Additional rooms helped Whitbread's full year underlying revenue rise 0.7% to £2.1bn. However, higher costs largely reflecting the national living wage and energy costs, meant operating profits fell 9.5% to £487m.
However, most of Whitbread's estate has been closed since the end of March, in line with government coronavirus guidance. In the 11 weeks to 14 May, total accommodation and food and beverage revenues dropped 75%. In the last 7 weeks that's worsened to 99%.
As a result of the hit to earnings Whitbread said it might not make a profit this year.
Whitbread will raise £1bn through a rights issue and all debt lending agreements have been waived for 18 months. These measures add to the group's liquidity. Whitbread said it can last 'many months of hotels being closed or at low occupancy'.
The shares fell 13.2% following the announcement.
After starting out in brewing and pubs way back in 1742, Whitbread has reinvented itself more times than David Bowie. But despite making it through both the Napoleonic and World Wars, COVID-19 may well rank among the biggest threats the group has ever faced.
After the sale of Costa Coffee, the group's focus is firmly on Premier Inn, which is a problem now they've all been forced to close.
Trading was already tough for the discount hotel chain, with fewer visitors despite lower prices. Business and social travel tends to fluctuate with the fortunes of the economy, and we wouldn't be surprised if this was the lowest point for European travel in a generation.
Whitbread's business has a high degree of operating leverage. Hotel running costs are pretty fixed regardless of how many guests show up. So, once your costs are covered, each additional guest is almost pure profit. This is great during the good times, but a nightmare when conditions sour.
Management is doing everything they reasonably can to reduce cash spending. The measures are extensive and include furloughing 27,000 members of staff.
Whitbread owning its hotels rather than leasing them also helps. It means the group's rent payments are lower than they would otherwise be, although they're still substantial. A sizeable property portfolio means the company can shoulder significant quantities of debt, and it is.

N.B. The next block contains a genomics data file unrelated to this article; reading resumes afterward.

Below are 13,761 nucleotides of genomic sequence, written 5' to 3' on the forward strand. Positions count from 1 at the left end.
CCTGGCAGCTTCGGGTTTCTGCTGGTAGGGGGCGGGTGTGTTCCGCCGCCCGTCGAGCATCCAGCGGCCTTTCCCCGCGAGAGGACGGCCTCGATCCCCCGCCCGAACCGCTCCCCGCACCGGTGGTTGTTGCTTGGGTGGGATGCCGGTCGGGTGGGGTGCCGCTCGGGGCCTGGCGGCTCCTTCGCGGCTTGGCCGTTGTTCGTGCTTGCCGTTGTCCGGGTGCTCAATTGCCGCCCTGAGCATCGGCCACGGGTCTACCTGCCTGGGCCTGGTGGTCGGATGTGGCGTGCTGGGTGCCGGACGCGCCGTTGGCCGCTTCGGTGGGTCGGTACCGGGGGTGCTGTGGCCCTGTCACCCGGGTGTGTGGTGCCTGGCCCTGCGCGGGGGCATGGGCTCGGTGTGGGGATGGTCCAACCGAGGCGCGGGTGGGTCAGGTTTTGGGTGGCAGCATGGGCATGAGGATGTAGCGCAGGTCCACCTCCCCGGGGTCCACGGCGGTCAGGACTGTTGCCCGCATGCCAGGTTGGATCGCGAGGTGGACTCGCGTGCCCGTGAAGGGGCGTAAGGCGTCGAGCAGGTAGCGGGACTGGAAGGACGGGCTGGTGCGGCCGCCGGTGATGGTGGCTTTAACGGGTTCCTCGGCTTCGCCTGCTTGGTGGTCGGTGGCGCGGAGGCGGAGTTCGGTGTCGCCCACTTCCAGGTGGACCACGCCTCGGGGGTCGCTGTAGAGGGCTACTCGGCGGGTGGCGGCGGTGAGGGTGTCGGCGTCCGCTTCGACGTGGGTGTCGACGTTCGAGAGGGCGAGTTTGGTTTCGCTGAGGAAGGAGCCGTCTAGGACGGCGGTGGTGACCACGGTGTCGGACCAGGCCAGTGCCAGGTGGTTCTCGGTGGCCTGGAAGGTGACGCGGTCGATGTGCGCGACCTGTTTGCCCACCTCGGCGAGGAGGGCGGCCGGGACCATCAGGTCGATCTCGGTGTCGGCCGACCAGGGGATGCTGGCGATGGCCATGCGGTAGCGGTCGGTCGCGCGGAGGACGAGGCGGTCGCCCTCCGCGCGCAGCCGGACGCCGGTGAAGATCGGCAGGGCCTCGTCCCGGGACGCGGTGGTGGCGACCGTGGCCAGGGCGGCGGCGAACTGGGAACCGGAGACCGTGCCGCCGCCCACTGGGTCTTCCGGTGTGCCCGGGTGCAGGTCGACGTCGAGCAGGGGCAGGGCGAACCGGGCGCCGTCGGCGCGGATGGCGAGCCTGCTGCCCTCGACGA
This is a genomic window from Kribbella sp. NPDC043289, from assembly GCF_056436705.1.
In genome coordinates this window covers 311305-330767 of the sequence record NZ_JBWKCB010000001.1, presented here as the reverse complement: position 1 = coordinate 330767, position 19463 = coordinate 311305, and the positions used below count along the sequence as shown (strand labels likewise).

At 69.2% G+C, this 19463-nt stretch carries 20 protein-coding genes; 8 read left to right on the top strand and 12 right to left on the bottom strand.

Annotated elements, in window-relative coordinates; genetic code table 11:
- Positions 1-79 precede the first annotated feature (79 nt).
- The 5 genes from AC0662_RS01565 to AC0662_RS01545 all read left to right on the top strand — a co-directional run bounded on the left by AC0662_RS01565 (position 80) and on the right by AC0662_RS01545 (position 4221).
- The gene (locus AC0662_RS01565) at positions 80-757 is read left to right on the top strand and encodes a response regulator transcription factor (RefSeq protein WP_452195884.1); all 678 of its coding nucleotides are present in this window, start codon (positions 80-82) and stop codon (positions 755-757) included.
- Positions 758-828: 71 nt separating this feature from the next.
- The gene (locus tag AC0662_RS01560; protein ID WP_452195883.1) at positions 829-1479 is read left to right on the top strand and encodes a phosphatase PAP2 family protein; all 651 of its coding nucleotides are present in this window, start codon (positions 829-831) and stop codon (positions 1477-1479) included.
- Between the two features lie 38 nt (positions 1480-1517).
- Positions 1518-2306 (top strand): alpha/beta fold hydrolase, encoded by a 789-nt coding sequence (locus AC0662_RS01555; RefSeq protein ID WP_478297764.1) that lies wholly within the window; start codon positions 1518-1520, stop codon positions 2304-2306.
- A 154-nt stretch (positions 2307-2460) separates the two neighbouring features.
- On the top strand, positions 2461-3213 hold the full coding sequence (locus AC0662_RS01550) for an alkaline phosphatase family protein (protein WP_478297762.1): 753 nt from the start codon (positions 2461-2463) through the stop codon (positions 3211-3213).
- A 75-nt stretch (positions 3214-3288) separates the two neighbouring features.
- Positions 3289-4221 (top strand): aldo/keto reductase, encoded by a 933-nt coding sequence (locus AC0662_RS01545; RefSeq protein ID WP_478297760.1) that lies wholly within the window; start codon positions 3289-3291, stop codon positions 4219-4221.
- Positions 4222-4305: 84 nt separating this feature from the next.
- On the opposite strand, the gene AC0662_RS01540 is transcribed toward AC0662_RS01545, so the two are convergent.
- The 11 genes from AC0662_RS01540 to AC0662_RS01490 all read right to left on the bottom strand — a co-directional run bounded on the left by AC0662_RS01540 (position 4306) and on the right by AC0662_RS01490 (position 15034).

Going into the crisis net debt (including lease obligations) was 2.6 times operating cash flows. In normal times this wouldn't be an unmanageable level, nor is Whitbread's access to significant liquidity contingent on keeping debts down. However, with revenues wiped out for the foreseeable, leverage could quickly become unmanageable and finding extra debt funding a challenge.
Cue Whitbread's rights issue. The group's shoring up its balance sheet with a £1.0bn raise from shareholders. This means current shareholders will likely end up with a smaller piece of the profit pie as well as seeing the dividend cancelled this year. For a company that's managed to increase its pay-out almost every year since 2002, that's pretty big.
While Whitbread should have the financial power to weather the lockdown for some time yet, the longer current restrictions last the longer it will take the groups operation and finances to recover. There's also a rather large question over what life looks like for hotels even when lockdowns are lifted. Whether travellers will return in the same numbers as in the past only time will tell.